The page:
We hope these comments are helpful to you. If you have any further queries please do not hesitate to contact me.
Local Partnership Advisor Forestry Commission, South West Area Team
A summary of Government policy on ancient woodland
Natural Environment and Rural Communities Act 2006 (published October 2006).
Section 40 – “Every public authority must, in exercising its functions, have regard, so far as is consistent with the proper exercise of those functions, to the purpose of conserving biodiversity”.
National Planning Policy Framework (published July 2018).
Paragraph 175 – “development resulting in the loss or deterioration of irreplaceable habitats (such as ancient woodland and ancient or veteran trees) should be refused, unless there are wholly exceptional reasons and a suitable compensation strategy exists”.
National Planning Practice Guidance – Natural Environment Guidance.
(published March 2014)
This Guidance supports the implementation and interpretation of the National Planning Policy Framework. This section outlines the Forestry Commission’s role as a non-statutory consultee on “development proposals that contain or are likely to affect Ancient Semi-Natural woodlands or Plantations on Ancient Woodlands Sites (PAWS) (as defined and recorded in Natural England’s Ancient Woodland Inventory), including proposals where any part of the development site is within 500 metres of an ancient semi-natural woodland or ancient replanted woodland, and where the development would involve erecting new buildings, or extending the footprint of existing buildings” It also notes that ancient woodland is an irreplaceable habitat, and that, in planning decisions, Plantations on Ancient Woodland Sites (PAWS) should be treated equally in terms of the protection afforded to ancient woodland in the National Planning Policy Framework. It highlights the Ancient Woodland Inventory as a way to find out if a woodland is ancient.
The UK Forestry Standard (4th edition published August 2017).
Page 23: “Areas of woodland are material considerations in the planning process and may be protected in local authority Area Plans. These plans pay particular attention to woods listed on the Ancient Woodland Inventory and areas identified as Sites of Local Nature Conservation Importance SLNCIs)”.
Keepers of Time – A Statement of Policy for England’s Ancient and NativeWoodland (published June 2005).
Page 10 “The existing area of ancient woodland should be maintained and there should be a net increase in the area of native woodland”.
Natural Environment White Paper “The Natural Choice” (published June 2011)
Paragraph 2.53 – This has a “renewed commitment to conserving and restoring ancient woodlands”.
Paragraph 2.56 – “The Government is committed to providing appropriate protection to ancient woodlands and to more restoration of plantations on ancient woodland sites”.
Standing Advice for Ancient Woodland and Veteran Trees (first published
October 2014, revised November 2018)
This advice, issued jointly by Natural England and the Forestry Commission, is a material consideration for planning decisions across England. It explains the definition of ancient woodland, its importance, ways to identify it and the policies that are relevant to it. The Standing Advice refers to an Assessment Guide. This guide sets out a series of questions to help planners assess the impact of the proposed development on the ancient woodland.
(published August 2011).
Paragraph 2.16 – Further commitments to protect ancient woodland and to continue restoration of Plantations on Ancient Woodland Sites (PAWS).
Importance and Designation of Ancient and Naive Woodland
Ancient Semi Natural Woodland (ASNW)
Woodland composed of mainly native trees and shrubs derived from natural seedfall or coppice rather than from planting, and known to be continuously present on the site since at least AD 1600. Ancient Woodland sites are shown on Natural England’s Inventory of Ancient Woodland.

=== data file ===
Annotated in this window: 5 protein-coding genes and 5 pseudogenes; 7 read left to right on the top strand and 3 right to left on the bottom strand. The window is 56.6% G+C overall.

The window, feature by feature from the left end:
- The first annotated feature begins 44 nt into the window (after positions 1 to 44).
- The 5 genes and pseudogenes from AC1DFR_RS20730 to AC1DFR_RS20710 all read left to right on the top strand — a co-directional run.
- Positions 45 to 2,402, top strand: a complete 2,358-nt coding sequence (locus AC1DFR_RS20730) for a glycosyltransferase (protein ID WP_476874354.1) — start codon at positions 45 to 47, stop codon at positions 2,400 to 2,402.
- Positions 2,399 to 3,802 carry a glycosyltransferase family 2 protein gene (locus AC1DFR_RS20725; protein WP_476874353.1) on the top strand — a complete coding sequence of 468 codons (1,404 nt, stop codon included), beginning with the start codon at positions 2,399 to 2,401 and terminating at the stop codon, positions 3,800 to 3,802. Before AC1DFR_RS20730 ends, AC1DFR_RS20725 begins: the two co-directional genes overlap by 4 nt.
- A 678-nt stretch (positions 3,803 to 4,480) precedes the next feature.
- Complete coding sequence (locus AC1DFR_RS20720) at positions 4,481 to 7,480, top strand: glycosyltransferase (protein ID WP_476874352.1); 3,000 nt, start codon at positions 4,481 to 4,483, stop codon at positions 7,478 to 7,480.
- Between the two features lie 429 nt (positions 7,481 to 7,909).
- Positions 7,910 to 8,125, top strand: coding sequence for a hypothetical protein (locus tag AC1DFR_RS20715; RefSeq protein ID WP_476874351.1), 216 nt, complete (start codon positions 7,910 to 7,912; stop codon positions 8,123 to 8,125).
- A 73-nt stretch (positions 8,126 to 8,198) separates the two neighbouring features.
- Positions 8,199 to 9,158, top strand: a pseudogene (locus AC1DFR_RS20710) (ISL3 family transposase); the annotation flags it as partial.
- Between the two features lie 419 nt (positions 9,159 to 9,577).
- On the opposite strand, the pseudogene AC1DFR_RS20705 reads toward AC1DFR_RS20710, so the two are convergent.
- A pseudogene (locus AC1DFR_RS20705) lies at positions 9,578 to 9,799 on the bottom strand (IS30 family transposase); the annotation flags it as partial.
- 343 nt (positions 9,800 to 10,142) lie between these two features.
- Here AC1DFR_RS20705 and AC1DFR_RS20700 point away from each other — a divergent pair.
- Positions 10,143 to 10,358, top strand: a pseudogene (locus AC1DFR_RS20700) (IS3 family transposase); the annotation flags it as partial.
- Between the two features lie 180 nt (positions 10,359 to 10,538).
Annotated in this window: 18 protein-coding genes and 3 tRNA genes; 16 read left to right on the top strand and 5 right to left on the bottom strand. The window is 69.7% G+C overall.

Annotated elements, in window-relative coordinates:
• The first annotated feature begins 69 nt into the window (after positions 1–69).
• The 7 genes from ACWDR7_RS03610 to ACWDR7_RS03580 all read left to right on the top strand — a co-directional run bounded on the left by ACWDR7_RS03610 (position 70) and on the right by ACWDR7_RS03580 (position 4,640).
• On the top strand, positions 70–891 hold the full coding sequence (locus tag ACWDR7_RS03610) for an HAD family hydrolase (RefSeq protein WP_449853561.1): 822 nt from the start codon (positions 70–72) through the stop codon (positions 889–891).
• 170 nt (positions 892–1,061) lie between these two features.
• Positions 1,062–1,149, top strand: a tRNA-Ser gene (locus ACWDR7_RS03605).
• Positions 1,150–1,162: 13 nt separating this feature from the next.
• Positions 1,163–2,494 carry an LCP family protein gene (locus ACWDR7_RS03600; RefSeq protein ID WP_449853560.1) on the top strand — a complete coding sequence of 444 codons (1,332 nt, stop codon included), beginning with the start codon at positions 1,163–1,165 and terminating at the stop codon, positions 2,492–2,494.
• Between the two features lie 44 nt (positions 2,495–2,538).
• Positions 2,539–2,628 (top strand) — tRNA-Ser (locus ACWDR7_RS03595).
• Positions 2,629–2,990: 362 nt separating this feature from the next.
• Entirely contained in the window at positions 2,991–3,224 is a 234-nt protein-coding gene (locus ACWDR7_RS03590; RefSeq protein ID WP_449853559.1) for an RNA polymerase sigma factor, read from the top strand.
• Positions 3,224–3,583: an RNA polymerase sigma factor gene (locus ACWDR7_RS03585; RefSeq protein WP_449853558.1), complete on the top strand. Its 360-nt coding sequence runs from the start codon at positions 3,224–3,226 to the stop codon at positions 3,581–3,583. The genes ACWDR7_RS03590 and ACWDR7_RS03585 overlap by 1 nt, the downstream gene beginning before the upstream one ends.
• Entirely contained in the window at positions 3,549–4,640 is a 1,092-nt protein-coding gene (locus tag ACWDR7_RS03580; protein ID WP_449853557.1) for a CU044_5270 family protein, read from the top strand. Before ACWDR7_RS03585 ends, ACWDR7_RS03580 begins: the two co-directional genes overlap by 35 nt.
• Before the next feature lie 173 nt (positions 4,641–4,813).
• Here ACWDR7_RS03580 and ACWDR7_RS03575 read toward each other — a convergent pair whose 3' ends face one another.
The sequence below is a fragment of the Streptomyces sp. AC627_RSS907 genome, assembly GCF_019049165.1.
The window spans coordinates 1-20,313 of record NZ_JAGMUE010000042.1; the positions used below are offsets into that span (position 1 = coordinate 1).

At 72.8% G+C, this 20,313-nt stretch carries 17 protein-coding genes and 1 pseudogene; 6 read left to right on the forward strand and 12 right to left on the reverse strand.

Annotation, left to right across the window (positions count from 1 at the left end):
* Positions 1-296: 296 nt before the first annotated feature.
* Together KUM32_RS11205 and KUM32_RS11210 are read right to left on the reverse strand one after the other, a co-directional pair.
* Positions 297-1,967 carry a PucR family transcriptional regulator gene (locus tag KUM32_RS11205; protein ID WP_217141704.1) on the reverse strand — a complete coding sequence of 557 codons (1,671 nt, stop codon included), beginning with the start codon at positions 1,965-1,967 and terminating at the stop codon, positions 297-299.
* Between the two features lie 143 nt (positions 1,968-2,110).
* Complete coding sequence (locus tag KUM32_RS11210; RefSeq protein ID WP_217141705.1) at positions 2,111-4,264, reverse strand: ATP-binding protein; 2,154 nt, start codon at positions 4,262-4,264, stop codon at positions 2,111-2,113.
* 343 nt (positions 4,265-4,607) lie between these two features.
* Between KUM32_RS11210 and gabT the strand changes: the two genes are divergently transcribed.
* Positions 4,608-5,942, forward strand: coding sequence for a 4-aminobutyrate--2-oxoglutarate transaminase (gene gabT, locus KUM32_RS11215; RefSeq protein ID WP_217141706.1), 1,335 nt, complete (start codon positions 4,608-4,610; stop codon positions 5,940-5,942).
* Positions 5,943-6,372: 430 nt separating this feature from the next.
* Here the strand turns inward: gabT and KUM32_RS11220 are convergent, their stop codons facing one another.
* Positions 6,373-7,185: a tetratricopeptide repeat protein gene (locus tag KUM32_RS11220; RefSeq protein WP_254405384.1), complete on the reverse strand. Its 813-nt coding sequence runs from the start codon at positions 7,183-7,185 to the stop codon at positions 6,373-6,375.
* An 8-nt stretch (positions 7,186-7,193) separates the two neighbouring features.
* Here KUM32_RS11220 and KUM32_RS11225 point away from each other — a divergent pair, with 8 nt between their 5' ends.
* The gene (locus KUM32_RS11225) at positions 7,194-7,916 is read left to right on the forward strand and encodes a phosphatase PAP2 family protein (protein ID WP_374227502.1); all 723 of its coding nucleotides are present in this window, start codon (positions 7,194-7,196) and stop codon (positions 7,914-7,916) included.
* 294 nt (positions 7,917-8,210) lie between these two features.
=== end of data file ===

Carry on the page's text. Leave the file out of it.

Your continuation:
Plantations on Ancient Woodland Site (PAWS)
Woodlands derived from past planting, but on sites known to be continuously wooded in one form or another since at least AD 1600. They can be replanted with conifer and broadleaved trees and can retain ancient woodland features, such as undisturbed soil, ground flora and fungi. Very old PAWS composed of native species can have characteristics of ASNW. Ancient Woodland sites (including PAWS) are on Natural England’s Inventory of Ancient Woodland.
Other Semi-Natural Woodland (OSNW)
Woodland which has arisen since AD 1600, is derived from natural seedfall planting and consists of at least 80% locally native trees and shrubs (i.e., species historically found in England that would arise naturally on the site). Sometimes known as ‘recent semi-natural woodland’.
Other woodlands may have developed considerable ecological value, especially if they have been established on cultivated land or been present for many decades.
Information Tools – The Ancient Woodland Inventory
This is described as provisional because new information may become available that shows that woods not on the inventory are likely to be ancient or, occasionally, vice versa. In addition, ancient woods less than two hectares or open woodland such as ancient wood-pasture sites were generally, not included on the inventories. For more technical detail see Natural England’s Ancient Woodland Inventory. Inspection may determine that other areas qualify.
As an example of further information becoming available, Wealden District Council, in partnership with the Forestry Commission, Countryside Agency, the Woodland Trust and the High Weald AONB revised the inventory in their district, including areas under 2ha. Some other local authorities have taken this approach.
Felling Licences – Under the Forestry Act (1967) a Felling Licence is required for felling more than 5 cubic metres per calendar quarter. Failure to obtain a licence may lead to prosecution and the issue of a restocking notice.
Environmental Impact Assessment – Under the Environmental Impact Assessment (Forestry) (England and Wales) Regulations 1999, as amended, deforestation which is likely to have a significant impact on the environment may also require formal consent from the Forestry Commission.